There’s another factor that many overlook, and that’s the quality of Essex’s viticultural expertise. Chris names viticulturalist Duncan McNeil as a particular influence: “he has probably had a hand in 6 out of the 7 best-rated English Pinot Noirs, either in establishing the vineyard, or being a consultant. All three of the growers I work with in Essex have worked, or currently work with Duncan.”
Gutter and Stars Rip it Up Orange Bacchus label

From Muso to Malo

Chris’ own history is also one of great things coming from unexpected places. Once a music journalist (hence the song lyric-referencing names of his wines), he moved into sport when he joined The Mirror. An opportunity came along to cover food, drink and travel too, which gave him exposure to interesting restaurants. For the first time, he discovered wine as “something not only to enjoy in the glass, but something to learn more about.”

He followed this interest into a degree in winemaking at Plumpton, graduating ten years ago. “I started a family, moved to Cambridge and slipped back into writing – wine writing this time, but I was always looking to do something like Gutter & Stars. It was always in my mind that it could be done on a small scale without living in the countryside or owning a vineyard.”

It’s a different way of looking at things, but when it comes to wine, Chris is surprisingly mainstream.

“With Chardonnay and Pinot, I’m looking for textbook wines,” Chris says, ”barrel aged, not too much battonage, full malo. I want to make wines that people associate with Burgundy and northern Italy perhaps. With the Bacchus, I’m trying to tone down that ‘bingo hall perfume’ character and make a more elegant wine.”

So, if Chris is making classically-styled wines that wouldn’t taste out of place accompanying a lobster bisque or coq au vin, what’s going on with the beautiful, yet distinctly unusual labels?

“The bottle of wine has to be a product in itself, not just what’s inside. I’m not going to suddenly invent a totally new way of making wine, so for me the creativity is on the outside of the bottle – playing around with labels and names and wax.

“Top Chefs use tweezers for a reason. Nobody wants to eat in restaurant where the food tastes great but looks like s**t!”

The Future of Gutter & Stars:

With classically styled wines that generate widespread acclaim, beautifully designed bottles, and tiny production levels, there’s no risk that Chris’ wines won’t sell. In fact, the bigger risk is that Gutter & Stars will become a victim of its own success, with wines so sought after that they can’t get anywhere near to satisfying the demand. Production doubled from 2021 to 2022 but can’t double again – there just isn’t the room – and Chris isn’t inclined to move: “I love it here and it’s a great space. Without sounding too alternative, I think the wines love it here as well.”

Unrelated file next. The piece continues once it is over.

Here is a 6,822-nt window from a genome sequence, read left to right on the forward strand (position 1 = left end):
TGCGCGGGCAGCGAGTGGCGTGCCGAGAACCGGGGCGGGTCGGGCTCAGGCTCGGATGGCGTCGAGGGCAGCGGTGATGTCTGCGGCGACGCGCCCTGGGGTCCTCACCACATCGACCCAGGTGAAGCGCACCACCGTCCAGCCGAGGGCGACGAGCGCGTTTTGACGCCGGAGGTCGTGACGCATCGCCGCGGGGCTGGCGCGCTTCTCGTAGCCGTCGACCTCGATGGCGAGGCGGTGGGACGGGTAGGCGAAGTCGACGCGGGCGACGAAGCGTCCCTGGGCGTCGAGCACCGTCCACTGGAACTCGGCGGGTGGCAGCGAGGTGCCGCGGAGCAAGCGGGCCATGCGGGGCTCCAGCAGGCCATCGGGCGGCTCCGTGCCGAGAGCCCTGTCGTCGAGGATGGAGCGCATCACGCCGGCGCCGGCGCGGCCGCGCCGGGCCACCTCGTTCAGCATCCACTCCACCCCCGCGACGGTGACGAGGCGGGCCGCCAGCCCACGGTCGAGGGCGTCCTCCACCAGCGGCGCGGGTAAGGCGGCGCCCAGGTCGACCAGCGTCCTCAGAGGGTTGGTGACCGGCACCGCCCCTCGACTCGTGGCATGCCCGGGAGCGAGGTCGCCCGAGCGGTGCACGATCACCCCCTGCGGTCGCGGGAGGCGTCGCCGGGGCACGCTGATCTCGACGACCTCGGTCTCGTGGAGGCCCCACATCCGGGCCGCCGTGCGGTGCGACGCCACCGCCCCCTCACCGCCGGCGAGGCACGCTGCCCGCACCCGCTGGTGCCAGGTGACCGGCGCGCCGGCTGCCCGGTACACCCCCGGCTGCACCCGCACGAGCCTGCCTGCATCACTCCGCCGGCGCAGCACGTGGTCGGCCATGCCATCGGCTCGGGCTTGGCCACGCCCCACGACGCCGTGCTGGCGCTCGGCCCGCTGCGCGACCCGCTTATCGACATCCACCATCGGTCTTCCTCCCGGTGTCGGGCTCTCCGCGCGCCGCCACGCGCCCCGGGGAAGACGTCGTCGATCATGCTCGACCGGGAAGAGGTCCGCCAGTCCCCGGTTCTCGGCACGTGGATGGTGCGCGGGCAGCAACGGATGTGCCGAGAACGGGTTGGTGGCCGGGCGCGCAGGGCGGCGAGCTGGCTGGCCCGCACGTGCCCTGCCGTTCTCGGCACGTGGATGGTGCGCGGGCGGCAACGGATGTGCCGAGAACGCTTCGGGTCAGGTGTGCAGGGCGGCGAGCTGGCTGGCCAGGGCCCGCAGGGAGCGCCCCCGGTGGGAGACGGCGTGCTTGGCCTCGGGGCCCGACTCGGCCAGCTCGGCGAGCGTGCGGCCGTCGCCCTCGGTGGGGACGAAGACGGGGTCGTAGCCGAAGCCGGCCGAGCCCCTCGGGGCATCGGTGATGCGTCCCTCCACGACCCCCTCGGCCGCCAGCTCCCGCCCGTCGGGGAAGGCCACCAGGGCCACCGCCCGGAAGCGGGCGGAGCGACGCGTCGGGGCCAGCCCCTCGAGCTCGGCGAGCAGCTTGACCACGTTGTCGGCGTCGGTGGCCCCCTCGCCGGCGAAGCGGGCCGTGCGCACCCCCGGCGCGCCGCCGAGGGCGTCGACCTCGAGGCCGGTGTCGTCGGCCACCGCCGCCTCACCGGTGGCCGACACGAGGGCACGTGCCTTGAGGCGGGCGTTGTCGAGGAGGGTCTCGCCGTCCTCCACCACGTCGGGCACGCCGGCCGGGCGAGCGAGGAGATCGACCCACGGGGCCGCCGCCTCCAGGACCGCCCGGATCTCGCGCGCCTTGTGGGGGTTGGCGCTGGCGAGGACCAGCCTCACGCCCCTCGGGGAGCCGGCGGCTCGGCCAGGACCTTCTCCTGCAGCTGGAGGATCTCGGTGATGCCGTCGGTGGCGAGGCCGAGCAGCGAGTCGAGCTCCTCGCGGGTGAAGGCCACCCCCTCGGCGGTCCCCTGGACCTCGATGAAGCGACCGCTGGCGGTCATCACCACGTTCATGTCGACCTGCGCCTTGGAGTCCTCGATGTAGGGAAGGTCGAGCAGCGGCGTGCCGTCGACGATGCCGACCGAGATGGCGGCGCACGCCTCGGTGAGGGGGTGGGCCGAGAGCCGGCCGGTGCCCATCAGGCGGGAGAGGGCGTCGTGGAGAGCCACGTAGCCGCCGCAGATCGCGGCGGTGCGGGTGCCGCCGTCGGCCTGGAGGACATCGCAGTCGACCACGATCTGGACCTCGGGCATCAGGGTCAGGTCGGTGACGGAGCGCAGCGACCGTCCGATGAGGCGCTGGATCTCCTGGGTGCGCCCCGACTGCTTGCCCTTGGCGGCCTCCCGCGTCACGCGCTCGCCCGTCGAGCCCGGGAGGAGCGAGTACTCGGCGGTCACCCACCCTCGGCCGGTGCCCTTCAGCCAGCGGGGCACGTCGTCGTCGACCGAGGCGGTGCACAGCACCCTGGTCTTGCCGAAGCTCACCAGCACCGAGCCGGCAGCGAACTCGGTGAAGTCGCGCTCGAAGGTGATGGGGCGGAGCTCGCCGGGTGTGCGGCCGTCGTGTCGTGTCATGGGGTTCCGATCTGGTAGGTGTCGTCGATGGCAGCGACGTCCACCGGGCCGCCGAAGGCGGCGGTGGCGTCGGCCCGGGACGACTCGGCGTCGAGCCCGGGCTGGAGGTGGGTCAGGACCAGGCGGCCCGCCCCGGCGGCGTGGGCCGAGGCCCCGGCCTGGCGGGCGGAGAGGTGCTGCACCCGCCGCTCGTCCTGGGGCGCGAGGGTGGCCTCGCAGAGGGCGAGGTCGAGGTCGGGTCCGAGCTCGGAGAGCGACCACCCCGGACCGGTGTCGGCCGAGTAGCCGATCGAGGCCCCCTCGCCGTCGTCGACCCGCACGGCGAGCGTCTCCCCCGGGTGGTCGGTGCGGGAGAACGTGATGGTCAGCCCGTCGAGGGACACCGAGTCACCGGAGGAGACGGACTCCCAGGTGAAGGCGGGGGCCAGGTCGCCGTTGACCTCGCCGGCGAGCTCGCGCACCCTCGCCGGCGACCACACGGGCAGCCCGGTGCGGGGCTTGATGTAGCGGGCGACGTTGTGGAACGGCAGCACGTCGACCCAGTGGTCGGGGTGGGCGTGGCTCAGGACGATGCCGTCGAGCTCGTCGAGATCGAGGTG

Perhaps like Bowie or Radiohead, the solution is that Chris could just keep reinventing himself. As soon as one of Gutter & Stars wines becomes too popular, he’ll find a different overlooked grape or under loved wine style to get interested in.

After all, that’s the joy of the urban winery. If you own a vineyard, you have to make wines from what you have in the vineyard, year after year. If you have Pinot Noir grapes planted, you’ll be making Pinot Noir again.

Being an urban winery means you have to start every vintage afresh, tracking down growers who want to sell you their fruit. That can be time-consuming and nerve-wracking, but it does give urban winemakers the freedom to pursue their own interests.

For Gutter & Stars, this could mean continuing to make some of England’s best still wines in a classically Burgundian style, or it could mean something totally different. Whatever it is, we can’t wait to taste the results.

As Chris puts it, “it’s amazing what you can do in a small space.”

Gutter & Stars 2021 Bacchus – Strange News From Another Star

Chris made just 800 bottles of his Blur-referencing 2021 Bacchus, and there’s no hint that it came from a cool vintage. “This is the hardest I’ve worked on a wine”, Chris tells us. The Bacchus perfume is toned down in favour of elegant grapefruit and guava aromas. In the mouth it’s rounded and far weightier than would be expected of a wine that’s just 11% ABV. The oak character is there in the background, but beautifully balanced, and lends the wine texture rather than strong flavours.

If you love Bacchus, this was named ‘Bacchus of the Year’ by Tim Atkin and is amongst the best you will taste. If you haven’t quite made friends with Bacchus yet, this could well be the wine that will convert you.